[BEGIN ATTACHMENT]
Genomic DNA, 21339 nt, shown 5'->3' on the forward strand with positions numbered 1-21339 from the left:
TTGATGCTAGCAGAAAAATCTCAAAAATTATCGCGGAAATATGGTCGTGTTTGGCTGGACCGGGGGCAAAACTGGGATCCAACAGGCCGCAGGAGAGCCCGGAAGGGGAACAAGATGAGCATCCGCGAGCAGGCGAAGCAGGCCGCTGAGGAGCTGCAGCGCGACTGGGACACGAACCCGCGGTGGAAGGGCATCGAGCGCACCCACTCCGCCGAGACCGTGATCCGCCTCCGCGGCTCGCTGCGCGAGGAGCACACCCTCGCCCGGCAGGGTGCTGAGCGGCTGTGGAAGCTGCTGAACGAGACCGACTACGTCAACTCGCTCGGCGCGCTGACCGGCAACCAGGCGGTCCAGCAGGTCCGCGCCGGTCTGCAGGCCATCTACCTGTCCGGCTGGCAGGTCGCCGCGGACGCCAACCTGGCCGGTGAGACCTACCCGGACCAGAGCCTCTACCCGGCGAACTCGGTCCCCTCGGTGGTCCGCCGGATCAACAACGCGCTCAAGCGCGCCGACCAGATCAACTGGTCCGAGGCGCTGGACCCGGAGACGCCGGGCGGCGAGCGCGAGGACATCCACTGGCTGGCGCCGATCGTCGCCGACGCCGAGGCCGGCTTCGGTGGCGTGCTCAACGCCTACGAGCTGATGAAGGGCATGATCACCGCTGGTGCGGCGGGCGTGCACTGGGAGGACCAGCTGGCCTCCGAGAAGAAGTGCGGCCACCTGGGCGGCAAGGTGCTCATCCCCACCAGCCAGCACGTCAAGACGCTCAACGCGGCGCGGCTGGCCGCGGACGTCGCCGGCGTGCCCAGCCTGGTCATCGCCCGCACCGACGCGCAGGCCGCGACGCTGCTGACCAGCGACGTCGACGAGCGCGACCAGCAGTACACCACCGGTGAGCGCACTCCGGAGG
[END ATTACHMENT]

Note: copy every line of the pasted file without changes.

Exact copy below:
Genomic DNA, 21339 nt, shown 5'->3' on the forward strand with positions numbered 1-21339 from the left:
TTGATGCTAGCAGAAAAATCTCAAAAATTATCGCGGAAATATGGTCGTGTTTGGCTGGACCGGGGGCAAAACTGGGATCCAACAGGCCGCAGGAGAGCCCGGAAGGGGAACAAGATGAGCATCCGCGAGCAGGCGAAGCAGGCCGCTGAGGAGCTGCAGCGCGACTGGGACACGAACCCGCGGTGGAAGGGCATCGAGCGCACCCACTCCGCCGAGACCGTGATCCGCCTCCGCGGCTCGCTGCGCGAGGAGCACACCCTCGCCCGGCAGGGTGCTGAGCGGCTGTGGAAGCTGCTGAACGAGACCGACTACGTCAACTCGCTCGGCGCGCTGACCGGCAACCAGGCGGTCCAGCAGGTCCGCGCCGGTCTGCAGGCCATCTACCTGTCCGGCTGGCAGGTCGCCGCGGACGCCAACCTGGCCGGTGAGACCTACCCGGACCAGAGCCTCTACCCGGCGAACTCGGTCCCCTCGGTGGTCCGCCGGATCAACAACGCGCTCAAGCGCGCCGACCAGATCAACTGGTCCGAGGCGCTGGACCCGGAGACGCCGGGCGGCGAGCGCGAGGACATCCACTGGCTGGCGCCGATCGTCGCCGACGCCGAGGCCGGCTTCGGTGGCGTGCTCAACGCCTACGAGCTGATGAAGGGCATGATCACCGCTGGTGCGGCGGGCGTGCACTGGGAGGACCAGCTGGCCTCCGAGAAGAAGTGCGGCCACCTGGGCGGCAAGGTGCTCATCCCCACCAGCCAGCACGTCAAGACGCTCAACGCGGCGCGGCTGGCCGCGGACGTCGCCGGCGTGCCCAGCCTGGTCATCGCCCGCACCGACGCGCAGGCCGCGACGCTGCTGACCAGCGACGTCGACGAGCGCGACCAGCAGTACACCACCGGTGAGCGCACTCCGGAGG